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Freedom of Mass Insults: Is it a Constructive Approach in a Culturally Divergent Global Community? Printable Version PRINTABLE VERSION
by Saladin, Egypt Aug 7, 2006
Culture , Peace & Conflict , Human Rights   Opinions


The world has turned rapidly into an interrelated and interconnected community, by virtue of the excessive progress of communications and media bridges. At the same time, human rights activists worldwide complain about the stance of the Chinese government towards the Fallun-gong group, thousands of miles across oceans and continents, Greenpeace volunteers are roaming overseas to stop the whale hunting in the Sea of Ohotsk or elsewhere, never mind the influence of oil prices on global economy, pollution, and policy-making. In short, whatever happens today in a certain place, affects in a more or less important manner, directly or indirectly, lots –if not all- of other places. Hence, the consequences of any actions taken by a certain group or government in a certain country are no longer limited to the geographical boundaries of that country.

This concept does not extend solely to political, economic or environmental incidents; in fact, it is deeply related to the world's kaleidoscopic social, cultural, religious, and ethnic aspects as well. The recent dilemma that has arisen from a Danish newspaper’s publication of cartoons depicting Muhammad (s) – the role model and the absolute human character for more than 1.2 billion people sharing this planet with Danes and others – in an way that reflected either a dangerous ignorance of symbols that are considered absolute by one fifth of the human family, or a deliberate display of hatred and xenophobia towards –again- that one-fifth of the human family (regardless of the size or the geographical region served by Jyllands Posten).

This depiction did not follow any pattern of objective criticism – which Islam itself accepts, and even highlights several points non-Muslims have criticized Islam for, within the Quran itself - , instead, it employed direct and deliberate insults. If true Muslims devote themselves to a religion that prohibits them from insulting or making mockeries out of others’ beliefs, absolutes and rules, then such cartoons are nothing but a rigid message of hatred, not only towards Danish Muslims, but also towards more than one fifth of the human race worldwide: it's by virtue of globalization.

The controversy appeared neater in the recent dilemma of a Danish Muslim TV presenter, who insisted on wearing her Islamic headscarf. Her appearance in that particular form has angered many in Denmark –probably those who stood vigorously with the publishing of Muhammad's cartoons as an essential right of "freedom of expression"—indicating again the same symptoms of "refusing to listen", given –as an example—that the British authorities at Heathrow airport have assigned some veiled Muslim female officers to be in charge of the passport control offices, in other words, to be the first people a visitor would meet in Britain.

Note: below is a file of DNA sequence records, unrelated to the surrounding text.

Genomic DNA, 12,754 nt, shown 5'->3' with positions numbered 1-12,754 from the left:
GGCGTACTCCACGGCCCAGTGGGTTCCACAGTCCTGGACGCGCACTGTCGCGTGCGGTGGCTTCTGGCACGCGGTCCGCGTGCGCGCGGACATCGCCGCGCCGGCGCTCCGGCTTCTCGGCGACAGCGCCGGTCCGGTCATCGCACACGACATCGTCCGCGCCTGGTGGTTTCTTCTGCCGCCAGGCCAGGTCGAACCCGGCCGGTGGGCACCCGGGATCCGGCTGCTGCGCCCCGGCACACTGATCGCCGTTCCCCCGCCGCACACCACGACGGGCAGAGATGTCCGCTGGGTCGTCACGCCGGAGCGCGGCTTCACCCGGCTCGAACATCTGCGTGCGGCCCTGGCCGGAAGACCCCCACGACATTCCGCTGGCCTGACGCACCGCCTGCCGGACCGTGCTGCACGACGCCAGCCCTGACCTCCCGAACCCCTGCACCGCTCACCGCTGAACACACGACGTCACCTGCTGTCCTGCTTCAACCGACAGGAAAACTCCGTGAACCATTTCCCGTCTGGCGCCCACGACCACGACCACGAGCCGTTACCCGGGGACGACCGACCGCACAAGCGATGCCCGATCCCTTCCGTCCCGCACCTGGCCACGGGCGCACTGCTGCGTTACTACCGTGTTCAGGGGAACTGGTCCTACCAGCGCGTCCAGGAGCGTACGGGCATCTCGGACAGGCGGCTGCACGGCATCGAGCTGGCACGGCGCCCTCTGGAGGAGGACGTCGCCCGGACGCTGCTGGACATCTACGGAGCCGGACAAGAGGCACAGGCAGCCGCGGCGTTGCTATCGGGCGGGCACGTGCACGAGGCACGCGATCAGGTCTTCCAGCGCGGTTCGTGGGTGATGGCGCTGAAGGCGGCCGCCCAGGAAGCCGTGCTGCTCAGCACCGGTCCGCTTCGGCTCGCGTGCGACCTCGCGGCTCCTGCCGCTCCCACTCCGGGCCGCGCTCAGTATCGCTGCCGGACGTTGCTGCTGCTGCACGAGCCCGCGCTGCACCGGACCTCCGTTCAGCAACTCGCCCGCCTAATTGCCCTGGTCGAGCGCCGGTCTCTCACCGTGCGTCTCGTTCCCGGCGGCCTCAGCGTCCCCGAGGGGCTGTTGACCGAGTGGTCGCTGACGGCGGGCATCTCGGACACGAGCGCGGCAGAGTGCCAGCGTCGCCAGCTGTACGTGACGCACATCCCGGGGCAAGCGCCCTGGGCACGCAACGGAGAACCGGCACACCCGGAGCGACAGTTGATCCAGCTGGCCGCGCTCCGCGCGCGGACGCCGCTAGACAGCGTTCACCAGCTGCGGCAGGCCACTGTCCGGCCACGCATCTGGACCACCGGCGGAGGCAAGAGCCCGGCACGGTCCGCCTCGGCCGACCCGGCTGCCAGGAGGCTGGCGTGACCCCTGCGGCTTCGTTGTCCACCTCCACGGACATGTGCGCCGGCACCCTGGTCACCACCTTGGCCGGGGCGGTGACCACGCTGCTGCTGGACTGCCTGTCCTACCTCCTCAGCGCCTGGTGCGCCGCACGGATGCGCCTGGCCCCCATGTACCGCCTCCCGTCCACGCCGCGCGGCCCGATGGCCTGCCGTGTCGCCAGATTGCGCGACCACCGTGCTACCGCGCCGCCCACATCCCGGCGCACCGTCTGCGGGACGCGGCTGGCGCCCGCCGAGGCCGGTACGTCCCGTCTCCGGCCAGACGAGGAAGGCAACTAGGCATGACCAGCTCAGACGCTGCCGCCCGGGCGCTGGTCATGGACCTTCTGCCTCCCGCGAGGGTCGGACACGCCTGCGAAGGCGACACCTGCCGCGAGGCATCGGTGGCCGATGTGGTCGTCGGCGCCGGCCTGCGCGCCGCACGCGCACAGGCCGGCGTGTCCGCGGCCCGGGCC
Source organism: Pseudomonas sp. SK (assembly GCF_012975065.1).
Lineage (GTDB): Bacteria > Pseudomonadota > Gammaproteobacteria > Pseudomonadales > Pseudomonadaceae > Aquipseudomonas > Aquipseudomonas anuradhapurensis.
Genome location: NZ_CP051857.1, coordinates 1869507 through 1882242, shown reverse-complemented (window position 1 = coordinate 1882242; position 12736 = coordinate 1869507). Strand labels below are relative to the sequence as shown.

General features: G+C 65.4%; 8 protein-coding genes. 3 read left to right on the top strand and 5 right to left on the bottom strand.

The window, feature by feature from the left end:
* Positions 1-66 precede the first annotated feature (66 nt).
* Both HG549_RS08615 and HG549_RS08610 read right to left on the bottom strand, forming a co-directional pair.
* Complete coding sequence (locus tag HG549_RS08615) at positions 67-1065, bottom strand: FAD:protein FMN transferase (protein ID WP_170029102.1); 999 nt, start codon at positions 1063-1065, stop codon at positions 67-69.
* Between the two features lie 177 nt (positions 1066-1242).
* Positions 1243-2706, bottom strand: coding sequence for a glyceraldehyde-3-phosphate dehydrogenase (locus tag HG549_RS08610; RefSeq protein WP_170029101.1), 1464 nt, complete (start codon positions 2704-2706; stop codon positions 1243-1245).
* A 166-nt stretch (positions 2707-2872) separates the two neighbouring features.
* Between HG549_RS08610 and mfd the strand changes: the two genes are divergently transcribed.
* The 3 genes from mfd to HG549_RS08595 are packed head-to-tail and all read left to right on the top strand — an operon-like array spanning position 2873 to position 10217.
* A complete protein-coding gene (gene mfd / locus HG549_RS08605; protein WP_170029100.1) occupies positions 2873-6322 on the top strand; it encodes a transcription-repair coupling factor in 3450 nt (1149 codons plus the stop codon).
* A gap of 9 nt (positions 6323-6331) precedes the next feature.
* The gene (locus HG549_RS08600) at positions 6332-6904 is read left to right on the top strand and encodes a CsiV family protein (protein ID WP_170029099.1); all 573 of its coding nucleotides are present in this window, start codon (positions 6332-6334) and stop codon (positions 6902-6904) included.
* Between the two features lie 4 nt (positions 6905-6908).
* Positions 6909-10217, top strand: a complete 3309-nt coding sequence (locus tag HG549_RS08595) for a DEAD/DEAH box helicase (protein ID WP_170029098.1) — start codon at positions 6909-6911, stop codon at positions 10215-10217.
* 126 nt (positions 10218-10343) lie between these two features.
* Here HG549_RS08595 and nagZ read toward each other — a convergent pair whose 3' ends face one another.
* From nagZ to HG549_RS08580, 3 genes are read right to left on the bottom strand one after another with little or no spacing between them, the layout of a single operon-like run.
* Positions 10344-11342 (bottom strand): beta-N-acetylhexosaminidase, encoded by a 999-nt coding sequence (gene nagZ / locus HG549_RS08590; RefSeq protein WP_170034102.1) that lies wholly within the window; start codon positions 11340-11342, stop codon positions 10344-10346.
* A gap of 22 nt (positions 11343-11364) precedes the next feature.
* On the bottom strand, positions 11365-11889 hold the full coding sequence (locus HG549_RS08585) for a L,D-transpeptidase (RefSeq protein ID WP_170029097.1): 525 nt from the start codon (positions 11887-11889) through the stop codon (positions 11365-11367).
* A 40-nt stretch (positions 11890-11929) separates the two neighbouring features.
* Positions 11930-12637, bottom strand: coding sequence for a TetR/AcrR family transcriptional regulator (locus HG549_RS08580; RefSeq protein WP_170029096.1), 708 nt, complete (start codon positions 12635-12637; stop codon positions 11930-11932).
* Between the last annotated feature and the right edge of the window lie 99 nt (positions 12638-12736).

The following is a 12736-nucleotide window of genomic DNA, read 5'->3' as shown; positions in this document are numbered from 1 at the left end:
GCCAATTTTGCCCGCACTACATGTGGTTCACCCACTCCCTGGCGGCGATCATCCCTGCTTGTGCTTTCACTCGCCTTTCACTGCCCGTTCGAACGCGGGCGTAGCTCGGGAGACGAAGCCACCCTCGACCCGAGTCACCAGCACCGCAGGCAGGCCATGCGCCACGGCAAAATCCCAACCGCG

One should note that there are four camps: extremist Muslims (and there are not many), extremist westerners (again not many), neutral westerners and moderate Muslims, who are the vast majority. What should be dealt with is to hinder extremists on both sides from pulling out the neutral and moderate majorities to their respective sides.

Moderate Muslims, including me, deeply respect and esteem what the Danish flag represents to the Danish people, and we stand strictly against any form of violent display of anxiety that has taken place in the Muslim world –including the burning of the Danish flag over the Danish cartoons. However, while we fully respect the value Danish flags represents for the Danes, the latter party is urged to respect what a man called Muhammad has represented to billions of people over the past 14 centuries.

The question is not really that of freedom of expression, it is about ignorance, and about mutual refusal to make the slightest effort to "know" and "listen" to the "other". Fortunately, it was the Muslim side that has begun to build that bridge, starting by Amr Khaled's initiative "The Conference on Dialogue" that took place in Copnehagen, Denmark, in March 2006. The conference was meant to be the beginning of a full-scale cultural exchange between the west and the Muslim world, such that dialogue shall take the form of “give & take” instead of the existing form of “take only, give nothing” adopted by extremists belonging to both parties.

One the individual level, my Egyptian Muslim family and I hosted a Danish student from January to July 2006, in Alexandria, Egypt, in a proactive –and not reactive—approach to try to provide the Danish people with the truth about us, our region, our culture, and our beloved prophet Muhammad (s).



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My name is Ayman el-Hakea, I am a Construction Engineering graduate from the American University in Cairo. My origins date to an interesting mixture of Yemeni, Moroccan, Albanian, and Egyptian ancestors. I always try to be a moderate Muslim, I like animation, geopolitics, comparative religion, and football. I like to be with "people"...and I hope my writing isn't boring for anyone.

batool | Sep 1st, 2007
Nice Ayman as usual I enjoy reading your articles but please remind me to tell you something the next time we talk :).

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